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Pregnant woman is forced to jump for her life in suspected arson home horror

Mother-to-be and husband handed girl (4) out to rescuers


The house in Dundalk was gutted by fire

The house in Dundalk was gutted by fire

The house in Dundalk was gutted by fire

The house in Dundalk was gutted by fire

A workman at the blackened window

A workman at the blackened window


The house in Dundalk was gutted by fire

A heavily pregnant woman and a man had to jump from the upstairs window of a Dundalk house after a suspected arson attack yesterday.

A four-year-old girl was taken to safety from the upstairs window while two other adults escaped from the ground floor as flames raced through the two-storey end-of-terrace house.

It is believed that a petrol bomb was the source of the blaze, which consumed the downstairs of the house.

The injured woman is believed to be at least seven months pregnant.

A garda spokesperson said an investigation is under way into the terrifying blaze at the house in Clontygora Court, Dundalk, Co Louth, which broke out at about 3.35am.

Speaking to LMFM radio yesterday, one woman told how she desperately tried to save her family.

"You couldn't see your hand in front of you. I tried to get my daughter-in-law down the stairs because she's seven and a half months pregnant, but I couldn't get them out and they had to jump from the top bedroom window," she said.

Louth Sinn Fein TD Ruairi O Murchu, who visited the scene yesterday, said the family "were trapped in the room upstairs".

"They had to jump out. One woman is seven or eight months pregnant," he added.

A man and woman are both believed to have broken their ankles when they landed on the ground.


Their four-year-old child is understood to have been handed down from the window upstairs to a member of the public who had rushed to the house to help after hearing screaming.

"It is very lucky we are not talking about fatalities or serious, serious injuries," Mr O Murchu said.

"This is incredibly serious. It is absolutely shocking and it is pure luck we are not looking at coffins."

He also said it was lucky that neighbours had been so vigilant.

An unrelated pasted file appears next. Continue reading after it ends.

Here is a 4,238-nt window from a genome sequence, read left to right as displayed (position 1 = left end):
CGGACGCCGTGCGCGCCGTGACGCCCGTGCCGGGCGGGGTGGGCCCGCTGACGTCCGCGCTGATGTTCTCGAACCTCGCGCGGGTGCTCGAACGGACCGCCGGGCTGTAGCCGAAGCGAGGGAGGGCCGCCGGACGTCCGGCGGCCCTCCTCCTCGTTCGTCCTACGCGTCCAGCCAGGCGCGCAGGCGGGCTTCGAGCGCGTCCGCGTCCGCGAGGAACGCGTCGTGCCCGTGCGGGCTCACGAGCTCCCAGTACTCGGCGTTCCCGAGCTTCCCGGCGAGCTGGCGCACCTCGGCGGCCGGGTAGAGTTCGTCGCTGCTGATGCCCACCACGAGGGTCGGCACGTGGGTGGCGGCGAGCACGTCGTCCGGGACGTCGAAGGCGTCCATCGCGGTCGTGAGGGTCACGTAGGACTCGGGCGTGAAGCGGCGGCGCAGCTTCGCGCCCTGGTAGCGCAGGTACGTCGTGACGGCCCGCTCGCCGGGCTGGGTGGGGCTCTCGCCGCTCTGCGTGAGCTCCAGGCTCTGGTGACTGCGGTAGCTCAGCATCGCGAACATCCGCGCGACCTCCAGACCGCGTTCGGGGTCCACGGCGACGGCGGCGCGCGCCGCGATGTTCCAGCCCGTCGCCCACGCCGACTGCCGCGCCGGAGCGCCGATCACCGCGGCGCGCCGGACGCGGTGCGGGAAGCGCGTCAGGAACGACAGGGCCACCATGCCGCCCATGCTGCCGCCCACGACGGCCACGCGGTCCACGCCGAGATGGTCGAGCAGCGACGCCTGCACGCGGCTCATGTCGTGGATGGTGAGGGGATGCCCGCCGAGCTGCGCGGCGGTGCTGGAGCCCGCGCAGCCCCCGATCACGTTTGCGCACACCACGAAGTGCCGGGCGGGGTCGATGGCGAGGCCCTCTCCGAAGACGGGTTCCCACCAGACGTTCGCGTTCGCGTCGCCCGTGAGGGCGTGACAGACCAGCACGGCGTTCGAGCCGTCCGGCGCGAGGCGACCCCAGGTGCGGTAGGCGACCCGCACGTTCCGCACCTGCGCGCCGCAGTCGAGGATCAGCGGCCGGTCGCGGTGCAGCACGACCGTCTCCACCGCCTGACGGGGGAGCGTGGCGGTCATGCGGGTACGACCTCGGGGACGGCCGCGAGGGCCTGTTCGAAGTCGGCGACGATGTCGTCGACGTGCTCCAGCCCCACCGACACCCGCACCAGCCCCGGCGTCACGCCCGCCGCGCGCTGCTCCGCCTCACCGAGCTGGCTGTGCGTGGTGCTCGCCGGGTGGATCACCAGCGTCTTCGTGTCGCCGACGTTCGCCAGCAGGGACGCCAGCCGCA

One member of the public is understood to have made a number of brave attempts to get up the stairs on hearing a child and a pregnant woman were there.

The person was beaten back by smoke and flames and then went to assist in helping the child to be handed to safety from the back upstairs window.

Two tenders from Dundalk Fire and Rescue Service responded to the call.

Assistant chief fire officer Colm Lambe said they were notified at 3.40am and when the crews arrived, the fire was well established.

"It was well ablaze, the sitting room along with the kitchen. They got the fire contained to that area so it did not spread upstairs," he said.

He also confirmed that two adults had jumped from the top window.

All of the five occupants remained in hospital yesterday and it is understood some of them were in intensive care as they received treatment for smoke inhalation.

Meanwhile, gardai have launched an investigation into the incident, they said.

They appealed for witnesses, saying they wanted in particular "any road users who may have camera footage, including dash-cam, who were travelling in the areas of Clontygara Court and Hoey's Lane between 3am and 4am to make this footage available to gardai".

An incident room has been set up at Dundalk Garda Station, where officers yesterday appealed for anyone who witnessed anything or who has information on the incident to contact them.

They can be contacted at 042 9388 400, the Garda Confidential Line on 1800 666 111, or any garda station.

The scene was preserved for a full technical examination yesterday.

It is understood that local residents heard a loud bang before the fire broke out.


The house was severely damaged in the blaze, with the ground floor practically gutted and the first floor blackened with smoke.

The heat from the fire shattered glass panes on both levels and melted the guttering, which rained molten plastic down to the ground.

The living room and dining room suffered the worst damage, with furniture and doors charred to soot.

Thick black smoke filled the house, rising upwards with the heat and filling the upstairs bedrooms. The ceilings had also collapsed in the rooms in the lower floors.